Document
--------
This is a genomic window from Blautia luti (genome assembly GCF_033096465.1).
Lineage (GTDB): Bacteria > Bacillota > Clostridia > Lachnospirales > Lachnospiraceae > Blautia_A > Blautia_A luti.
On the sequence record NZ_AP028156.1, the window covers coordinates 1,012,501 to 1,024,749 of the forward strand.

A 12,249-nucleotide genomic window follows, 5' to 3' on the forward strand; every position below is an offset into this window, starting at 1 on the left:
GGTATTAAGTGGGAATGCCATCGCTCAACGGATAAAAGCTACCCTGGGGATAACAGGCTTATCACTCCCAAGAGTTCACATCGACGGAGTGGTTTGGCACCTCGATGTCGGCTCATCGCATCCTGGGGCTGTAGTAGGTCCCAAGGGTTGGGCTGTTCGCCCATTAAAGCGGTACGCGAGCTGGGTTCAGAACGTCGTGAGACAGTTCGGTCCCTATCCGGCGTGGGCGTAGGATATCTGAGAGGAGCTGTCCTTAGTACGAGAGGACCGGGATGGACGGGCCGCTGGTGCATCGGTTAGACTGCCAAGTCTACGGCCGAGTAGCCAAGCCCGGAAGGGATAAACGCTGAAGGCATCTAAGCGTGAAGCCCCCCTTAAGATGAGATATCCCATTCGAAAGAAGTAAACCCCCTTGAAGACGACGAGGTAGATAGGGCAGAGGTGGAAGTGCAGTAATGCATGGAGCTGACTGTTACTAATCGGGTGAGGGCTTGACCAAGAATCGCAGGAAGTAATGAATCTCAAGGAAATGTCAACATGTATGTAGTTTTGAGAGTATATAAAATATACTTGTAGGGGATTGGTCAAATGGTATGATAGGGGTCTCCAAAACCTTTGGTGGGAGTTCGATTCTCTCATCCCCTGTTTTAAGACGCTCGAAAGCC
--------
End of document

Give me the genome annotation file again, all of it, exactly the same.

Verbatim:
This is a genomic window from Blautia luti (genome assembly GCF_033096465.1).
Lineage (GTDB): Bacteria > Bacillota > Clostridia > Lachnospirales > Lachnospiraceae > Blautia_A > Blautia_A luti.
On the sequence record NZ_AP028156.1, the window covers coordinates 1,012,501 to 1,024,749 of the forward strand.

A 12,249-nucleotide genomic window follows, 5' to 3' on the forward strand; every position below is an offset into this window, starting at 1 on the left:
GGTATTAAGTGGGAATGCCATCGCTCAACGGATAAAAGCTACCCTGGGGATAACAGGCTTATCACTCCCAAGAGTTCACATCGACGGAGTGGTTTGGCACCTCGATGTCGGCTCATCGCATCCTGGGGCTGTAGTAGGTCCCAAGGGTTGGGCTGTTCGCCCATTAAAGCGGTACGCGAGCTGGGTTCAGAACGTCGTGAGACAGTTCGGTCCCTATCCGGCGTGGGCGTAGGATATCTGAGAGGAGCTGTCCTTAGTACGAGAGGACCGGGATGGACGGGCCGCTGGTGCATCGGTTAGACTGCCAAGTCTACGGCCGAGTAGCCAAGCCCGGAAGGGATAAACGCTGAAGGCATCTAAGCGTGAAGCCCCCCTTAAGATGAGATATCCCATTCGAAAGAAGTAAACCCCCTTGAAGACGACGAGGTAGATAGGGCAGAGGTGGAAGTGCAGTAATGCATGGAGCTGACTGTTACTAATCGGGTGAGGGCTTGACCAAGAATCGCAGGAAGTAATGAATCTCAAGGAAATGTCAACATGTATGTAGTTTTGAGAGTATATAAAATATACTTGTAGGGGATTGGTCAAATGGTATGATAGGGGTCTCCAAAACCTTTGGTGGGAGTTCGATTCTCTCATCCCCTGTTTTAAGACGCTCGAAAGCC